The CPI has several major problems. The most noted is that which deals with real estate. The housing component is 39% of the total CPI. A major revision has taken place in 1983 where real estate has been largely replaced by rents. In theory, a house is an investment – not an integral part of our cost of living. Therefore, real estate is the investment while rents are more indicative of the cost in housing.

Problem number one is that philosophically this is a poor attitude facing the needs of young couples. Besides that factor, rents are controlled in many areas including New York City for that matter. Therefore, rents do not necessarily offer an clean free market indication of price trends on a national basis.

Problem number two arises from the source of the data from which this 39% housing component derives its statistical foundation. The source is the Federal Housing Administration (FHA) which imposes a maximum limitation of $60,000 on a home. This means that the housing component is essentially capped at $60,000. This may be fair for inner-city sections which are run-down or in the depressed oil regions of the South. However, this is far from realistic when considering the regions containing the greatest population density ratios.

These problems arising from the housing component within the CPI are obviously important given the 39% structure. However, we must also understand that sizable incentives exist within government to water down the CPI as much as possible. Consider that most contracts are based upon some CPI clause be it rents commercially or wage negotiations both private and public. Social Security and other entitlement programs are also tied directly to CPI increases. Therefore, if the CPI can be made to “appear” to be rising slower that reality, the net effect is a means of cutting Social Security without have to actually announce officially that cuts are being made.

The problems with the CPI do not stop there. Additional faults within the formulas exist in both quality and appearance which have contributed greatly to the long-term effect of creating a larger differential between the reality and the myth.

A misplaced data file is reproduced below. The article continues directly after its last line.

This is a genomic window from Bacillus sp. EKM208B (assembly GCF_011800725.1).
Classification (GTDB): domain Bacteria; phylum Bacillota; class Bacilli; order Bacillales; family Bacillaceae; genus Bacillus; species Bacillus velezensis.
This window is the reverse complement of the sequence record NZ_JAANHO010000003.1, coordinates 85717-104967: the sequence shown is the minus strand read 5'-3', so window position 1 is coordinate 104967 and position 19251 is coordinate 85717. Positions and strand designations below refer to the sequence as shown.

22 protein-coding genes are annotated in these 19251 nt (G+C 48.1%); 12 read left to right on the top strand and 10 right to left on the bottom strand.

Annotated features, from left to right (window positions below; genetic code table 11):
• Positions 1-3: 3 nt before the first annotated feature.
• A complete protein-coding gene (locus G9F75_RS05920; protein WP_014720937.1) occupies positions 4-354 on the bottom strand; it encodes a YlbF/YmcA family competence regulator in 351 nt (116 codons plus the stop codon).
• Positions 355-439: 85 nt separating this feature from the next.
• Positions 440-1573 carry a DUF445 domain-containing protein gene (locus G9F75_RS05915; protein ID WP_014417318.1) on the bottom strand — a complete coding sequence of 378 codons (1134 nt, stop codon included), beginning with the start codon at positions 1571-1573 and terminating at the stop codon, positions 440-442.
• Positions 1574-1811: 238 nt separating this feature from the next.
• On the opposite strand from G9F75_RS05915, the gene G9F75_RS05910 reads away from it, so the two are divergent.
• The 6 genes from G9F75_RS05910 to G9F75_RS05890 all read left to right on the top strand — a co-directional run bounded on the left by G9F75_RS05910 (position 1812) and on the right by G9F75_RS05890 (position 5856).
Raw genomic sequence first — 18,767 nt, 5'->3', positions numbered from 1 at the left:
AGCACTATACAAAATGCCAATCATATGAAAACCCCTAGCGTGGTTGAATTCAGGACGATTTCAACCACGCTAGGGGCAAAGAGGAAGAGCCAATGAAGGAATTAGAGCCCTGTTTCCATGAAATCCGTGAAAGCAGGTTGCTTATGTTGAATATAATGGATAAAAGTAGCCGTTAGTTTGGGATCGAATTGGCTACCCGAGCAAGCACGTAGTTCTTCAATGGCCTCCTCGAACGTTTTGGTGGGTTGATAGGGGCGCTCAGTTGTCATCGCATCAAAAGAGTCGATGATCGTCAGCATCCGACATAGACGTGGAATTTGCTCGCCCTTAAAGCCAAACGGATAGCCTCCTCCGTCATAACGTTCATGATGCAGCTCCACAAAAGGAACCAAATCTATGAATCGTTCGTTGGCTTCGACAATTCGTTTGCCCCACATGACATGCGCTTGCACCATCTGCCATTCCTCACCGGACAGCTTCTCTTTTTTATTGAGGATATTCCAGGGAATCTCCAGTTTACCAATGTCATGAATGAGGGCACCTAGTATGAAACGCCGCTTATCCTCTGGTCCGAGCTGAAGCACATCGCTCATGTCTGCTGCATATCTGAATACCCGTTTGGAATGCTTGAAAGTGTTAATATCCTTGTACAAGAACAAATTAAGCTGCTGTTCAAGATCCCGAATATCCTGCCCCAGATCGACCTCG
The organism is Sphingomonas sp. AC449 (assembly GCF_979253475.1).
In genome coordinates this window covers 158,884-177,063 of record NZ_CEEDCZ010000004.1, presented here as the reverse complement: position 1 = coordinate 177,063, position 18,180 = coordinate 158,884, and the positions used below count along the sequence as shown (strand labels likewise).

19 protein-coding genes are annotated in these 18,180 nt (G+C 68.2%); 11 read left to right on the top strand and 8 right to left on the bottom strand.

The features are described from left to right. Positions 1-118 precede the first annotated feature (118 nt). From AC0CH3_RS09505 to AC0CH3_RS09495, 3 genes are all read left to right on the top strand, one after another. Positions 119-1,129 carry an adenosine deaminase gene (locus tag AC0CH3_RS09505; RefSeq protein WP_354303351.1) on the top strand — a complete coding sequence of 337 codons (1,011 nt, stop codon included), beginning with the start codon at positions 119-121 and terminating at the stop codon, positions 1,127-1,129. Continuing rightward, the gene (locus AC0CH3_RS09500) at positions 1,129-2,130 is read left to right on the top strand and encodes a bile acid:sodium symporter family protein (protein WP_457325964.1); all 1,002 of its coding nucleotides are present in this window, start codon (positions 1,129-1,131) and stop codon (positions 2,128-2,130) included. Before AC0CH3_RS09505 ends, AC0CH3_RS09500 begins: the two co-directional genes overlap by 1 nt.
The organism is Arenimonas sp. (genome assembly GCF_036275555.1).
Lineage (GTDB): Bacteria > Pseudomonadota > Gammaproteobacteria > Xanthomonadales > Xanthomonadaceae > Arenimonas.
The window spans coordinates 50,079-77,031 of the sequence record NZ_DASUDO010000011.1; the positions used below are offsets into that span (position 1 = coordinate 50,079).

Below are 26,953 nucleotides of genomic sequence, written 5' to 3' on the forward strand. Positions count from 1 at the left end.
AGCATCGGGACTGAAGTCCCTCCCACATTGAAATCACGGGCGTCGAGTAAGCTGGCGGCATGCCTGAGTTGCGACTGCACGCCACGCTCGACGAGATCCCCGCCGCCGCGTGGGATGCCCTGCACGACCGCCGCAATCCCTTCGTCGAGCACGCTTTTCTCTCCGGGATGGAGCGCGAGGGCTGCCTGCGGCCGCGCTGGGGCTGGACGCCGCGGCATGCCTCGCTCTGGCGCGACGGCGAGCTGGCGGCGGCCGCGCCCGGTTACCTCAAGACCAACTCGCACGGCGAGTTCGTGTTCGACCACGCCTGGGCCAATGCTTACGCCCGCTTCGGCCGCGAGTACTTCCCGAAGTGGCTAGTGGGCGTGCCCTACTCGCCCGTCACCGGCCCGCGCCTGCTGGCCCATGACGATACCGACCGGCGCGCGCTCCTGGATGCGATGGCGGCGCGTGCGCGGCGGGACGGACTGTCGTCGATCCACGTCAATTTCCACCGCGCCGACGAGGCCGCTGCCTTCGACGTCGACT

The “appearance” consideration within the CPI is an important issue. Items which are deemed to be appearance enhancements are ignored regardless of their impact upon price. For example, let us say that an automobile is constructed with leather seats. As the cost of production rises, those seats are replaced with vinyl. The cost of production rises further and the seats are replaced with a very cheap cloth. Had the car been produced with leather seats and those costs passed on, then the CPI would reflect a rise. But since such changes would be regarded as “appearance” and the cars still possess a seat, if such replacements enable the retail price to remain unchanged, the CPI would NOT reflect a rise because the change was only in “appearance.”

This “appearance” aspect of the CPI is largely important over the long-term. For example, a house built 30 years ago had plastered walls. Today such construction would cost at least 3 times the amount of dry walls. Housing costs are measured by the square foot without regard to the changes in appearance. This seriously affects the actual inflationary trends over the long-term by dramatically reducing the actual “true” rise in a standard value of consumer products.

Another problem which is of major concern is that of “quality” considerations. For example, when auto-pollution devices were mandated by law on all cars, those costs were born by the consumer. The average cost rose sharply adding a few hundred dollars to the price of automobiles. That was deeded to be added “quality” and therefore it is ignored by the CPI. If all cars were mandated to have a satellite tracking system and mobile telephones, and if such new devices doubled the cost of automobiles to the consumer, the CPI would reflect no change because the consumer would be receiving some new device which he had not received before and therefore it is not inflationary.